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Produced in honor of the 2012 London Olympics and Diamond Jubilee.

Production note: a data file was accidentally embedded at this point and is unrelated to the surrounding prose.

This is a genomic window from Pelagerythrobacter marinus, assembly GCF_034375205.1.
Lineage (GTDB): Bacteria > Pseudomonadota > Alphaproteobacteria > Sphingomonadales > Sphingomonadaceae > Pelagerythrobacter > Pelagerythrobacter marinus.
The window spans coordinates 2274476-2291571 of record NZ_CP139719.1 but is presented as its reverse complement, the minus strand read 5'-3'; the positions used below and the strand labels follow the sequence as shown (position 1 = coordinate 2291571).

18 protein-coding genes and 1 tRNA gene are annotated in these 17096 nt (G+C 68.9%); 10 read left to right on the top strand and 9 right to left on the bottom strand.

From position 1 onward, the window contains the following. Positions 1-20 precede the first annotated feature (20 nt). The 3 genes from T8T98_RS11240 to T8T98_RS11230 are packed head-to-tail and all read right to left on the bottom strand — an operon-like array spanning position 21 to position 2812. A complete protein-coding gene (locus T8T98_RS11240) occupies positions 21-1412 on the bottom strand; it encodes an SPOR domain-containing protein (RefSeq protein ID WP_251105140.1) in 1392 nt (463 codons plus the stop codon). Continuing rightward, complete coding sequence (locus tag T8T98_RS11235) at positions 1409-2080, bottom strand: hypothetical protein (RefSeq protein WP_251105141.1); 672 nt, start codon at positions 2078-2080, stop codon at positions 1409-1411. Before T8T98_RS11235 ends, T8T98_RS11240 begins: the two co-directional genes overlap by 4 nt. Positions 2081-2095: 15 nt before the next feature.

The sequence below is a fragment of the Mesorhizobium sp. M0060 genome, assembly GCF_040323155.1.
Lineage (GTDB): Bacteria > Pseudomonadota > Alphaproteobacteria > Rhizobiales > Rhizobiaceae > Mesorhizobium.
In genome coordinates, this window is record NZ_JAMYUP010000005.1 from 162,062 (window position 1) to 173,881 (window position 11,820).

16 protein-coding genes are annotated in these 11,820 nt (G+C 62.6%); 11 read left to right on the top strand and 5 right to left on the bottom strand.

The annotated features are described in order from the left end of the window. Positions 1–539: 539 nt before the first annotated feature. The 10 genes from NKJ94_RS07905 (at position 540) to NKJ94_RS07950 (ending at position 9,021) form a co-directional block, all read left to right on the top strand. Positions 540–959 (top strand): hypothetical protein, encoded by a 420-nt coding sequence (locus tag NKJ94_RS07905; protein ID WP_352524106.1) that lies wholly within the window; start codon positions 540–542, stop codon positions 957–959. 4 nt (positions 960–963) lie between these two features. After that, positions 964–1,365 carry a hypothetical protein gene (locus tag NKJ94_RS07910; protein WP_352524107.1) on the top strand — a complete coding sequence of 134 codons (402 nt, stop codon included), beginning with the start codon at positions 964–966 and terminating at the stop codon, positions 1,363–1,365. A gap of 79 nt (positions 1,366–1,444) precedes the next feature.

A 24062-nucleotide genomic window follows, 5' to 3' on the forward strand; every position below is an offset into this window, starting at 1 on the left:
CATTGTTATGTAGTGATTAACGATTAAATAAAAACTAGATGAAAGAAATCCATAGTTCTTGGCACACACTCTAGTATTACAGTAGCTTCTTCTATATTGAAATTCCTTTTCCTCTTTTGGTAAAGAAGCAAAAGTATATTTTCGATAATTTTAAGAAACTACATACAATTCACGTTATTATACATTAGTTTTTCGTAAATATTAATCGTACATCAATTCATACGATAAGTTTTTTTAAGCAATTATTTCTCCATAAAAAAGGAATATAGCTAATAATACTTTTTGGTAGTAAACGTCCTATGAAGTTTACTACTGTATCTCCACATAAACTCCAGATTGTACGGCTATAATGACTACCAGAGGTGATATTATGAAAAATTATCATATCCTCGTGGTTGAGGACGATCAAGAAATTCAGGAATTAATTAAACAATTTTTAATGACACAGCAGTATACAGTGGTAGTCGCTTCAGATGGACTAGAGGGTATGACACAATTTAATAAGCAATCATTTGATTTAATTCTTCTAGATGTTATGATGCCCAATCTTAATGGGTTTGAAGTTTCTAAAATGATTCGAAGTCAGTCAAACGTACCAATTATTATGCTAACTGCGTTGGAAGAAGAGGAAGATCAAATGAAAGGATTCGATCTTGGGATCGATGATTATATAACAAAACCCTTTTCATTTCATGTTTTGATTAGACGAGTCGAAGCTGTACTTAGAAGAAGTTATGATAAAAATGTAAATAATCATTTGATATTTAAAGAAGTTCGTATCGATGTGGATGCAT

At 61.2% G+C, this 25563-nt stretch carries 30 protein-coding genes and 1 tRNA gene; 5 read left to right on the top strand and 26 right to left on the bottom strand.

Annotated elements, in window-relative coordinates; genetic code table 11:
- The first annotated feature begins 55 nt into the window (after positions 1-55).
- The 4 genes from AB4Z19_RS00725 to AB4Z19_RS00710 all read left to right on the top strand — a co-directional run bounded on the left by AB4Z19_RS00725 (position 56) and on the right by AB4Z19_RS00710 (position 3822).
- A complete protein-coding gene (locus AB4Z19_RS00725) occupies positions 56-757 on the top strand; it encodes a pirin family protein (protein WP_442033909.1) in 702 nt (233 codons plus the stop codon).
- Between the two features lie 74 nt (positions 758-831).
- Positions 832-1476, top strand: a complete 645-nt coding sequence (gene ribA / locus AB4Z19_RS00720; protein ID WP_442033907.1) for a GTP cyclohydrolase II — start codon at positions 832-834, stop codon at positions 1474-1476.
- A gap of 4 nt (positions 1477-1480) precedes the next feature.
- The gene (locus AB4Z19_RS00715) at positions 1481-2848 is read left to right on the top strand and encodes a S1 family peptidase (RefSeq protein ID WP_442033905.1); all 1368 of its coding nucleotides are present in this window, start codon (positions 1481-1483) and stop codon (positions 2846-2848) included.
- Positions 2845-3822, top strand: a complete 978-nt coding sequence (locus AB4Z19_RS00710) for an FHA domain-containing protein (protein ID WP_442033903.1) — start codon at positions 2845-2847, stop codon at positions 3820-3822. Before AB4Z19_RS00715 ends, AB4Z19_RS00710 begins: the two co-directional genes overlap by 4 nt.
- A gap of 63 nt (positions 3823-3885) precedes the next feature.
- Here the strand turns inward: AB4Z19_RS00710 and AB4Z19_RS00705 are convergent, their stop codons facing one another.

Henry Purcell (1659-1695) was a mere 21 when he composed his Fantasias for the viols. That a work of such surpassing contrapuntal genius could have been written by one so young is astounding; that he did not even attempt to have them published in his lifetime is astonishing. Purcell composed the Fantasias over the summer of 1680 between June 10 and August 31. Since the remainder of the works are all dated, the three Fantasias in three parts were presumably written at the start of the summer. The Fantasia in D minor has a multiplicity of short themes that modulate with incredible brilliance through 12 keys in 12 bars before the return of the opening tonality. The Fantasia in F major, one of only five works in a major tonality, makes equally striking use of modulation: after a short pause after a cadence in F major, the music moves boldly down a half-step to E major that functions as the dominant of A major at the head of an amazing modulatory sequence back to the tonic major. The Fantasia in Purcell's favorite key of G minor is equally daring in its harmonic modulations, but also in its rhythmic and contrapuntal inventiveness.